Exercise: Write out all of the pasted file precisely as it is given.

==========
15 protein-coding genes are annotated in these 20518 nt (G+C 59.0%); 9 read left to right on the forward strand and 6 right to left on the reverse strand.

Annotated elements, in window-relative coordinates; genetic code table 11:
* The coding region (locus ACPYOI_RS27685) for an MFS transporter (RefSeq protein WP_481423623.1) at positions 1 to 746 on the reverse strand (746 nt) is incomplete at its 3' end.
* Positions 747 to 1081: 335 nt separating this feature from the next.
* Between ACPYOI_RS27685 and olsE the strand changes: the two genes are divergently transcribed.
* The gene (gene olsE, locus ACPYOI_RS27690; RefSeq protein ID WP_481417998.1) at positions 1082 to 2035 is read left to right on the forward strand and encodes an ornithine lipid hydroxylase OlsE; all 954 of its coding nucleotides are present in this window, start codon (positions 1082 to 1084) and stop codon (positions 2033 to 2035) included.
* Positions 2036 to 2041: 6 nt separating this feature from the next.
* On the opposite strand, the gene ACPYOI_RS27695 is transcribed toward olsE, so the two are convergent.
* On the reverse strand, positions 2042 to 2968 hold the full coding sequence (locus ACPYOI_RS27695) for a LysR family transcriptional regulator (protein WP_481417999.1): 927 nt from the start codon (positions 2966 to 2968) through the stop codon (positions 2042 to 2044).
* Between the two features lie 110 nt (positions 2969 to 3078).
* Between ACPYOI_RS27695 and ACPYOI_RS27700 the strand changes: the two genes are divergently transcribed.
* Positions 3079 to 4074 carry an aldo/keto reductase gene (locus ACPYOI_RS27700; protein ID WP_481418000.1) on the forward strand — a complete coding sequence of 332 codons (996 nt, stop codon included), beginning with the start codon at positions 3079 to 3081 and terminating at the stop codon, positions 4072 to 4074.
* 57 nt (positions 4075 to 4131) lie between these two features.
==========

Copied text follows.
15 protein-coding genes are annotated in these 20518 nt (G+C 59.0%); 9 read left to right on the forward strand and 6 right to left on the reverse strand.

Annotated elements, in window-relative coordinates; genetic code table 11:
* The coding region (locus ACPYOI_RS27685) for an MFS transporter (RefSeq protein WP_481423623.1) at positions 1 to 746 on the reverse strand (746 nt) is incomplete at its 3' end.
* Positions 747 to 1081: 335 nt separating this feature from the next.
* Between ACPYOI_RS27685 and olsE the strand changes: the two genes are divergently transcribed.
* The gene (gene olsE, locus ACPYOI_RS27690; RefSeq protein ID WP_481417998.1) at positions 1082 to 2035 is read left to right on the forward strand and encodes an ornithine lipid hydroxylase OlsE; all 954 of its coding nucleotides are present in this window, start codon (positions 1082 to 1084) and stop codon (positions 2033 to 2035) included.
* Positions 2036 to 2041: 6 nt separating this feature from the next.
* On the opposite strand, the gene ACPYOI_RS27695 is transcribed toward olsE, so the two are convergent.
* On the reverse strand, positions 2042 to 2968 hold the full coding sequence (locus ACPYOI_RS27695) for a LysR family transcriptional regulator (protein WP_481417999.1): 927 nt from the start codon (positions 2966 to 2968) through the stop codon (positions 2042 to 2044).
* Between the two features lie 110 nt (positions 2969 to 3078).
* Between ACPYOI_RS27695 and ACPYOI_RS27700 the strand changes: the two genes are divergently transcribed.
* Positions 3079 to 4074 carry an aldo/keto reductase gene (locus ACPYOI_RS27700; protein ID WP_481418000.1) on the forward strand — a complete coding sequence of 332 codons (996 nt, stop codon included), beginning with the start codon at positions 3079 to 3081 and terminating at the stop codon, positions 4072 to 4074.
* 57 nt (positions 4075 to 4131) lie between these two features.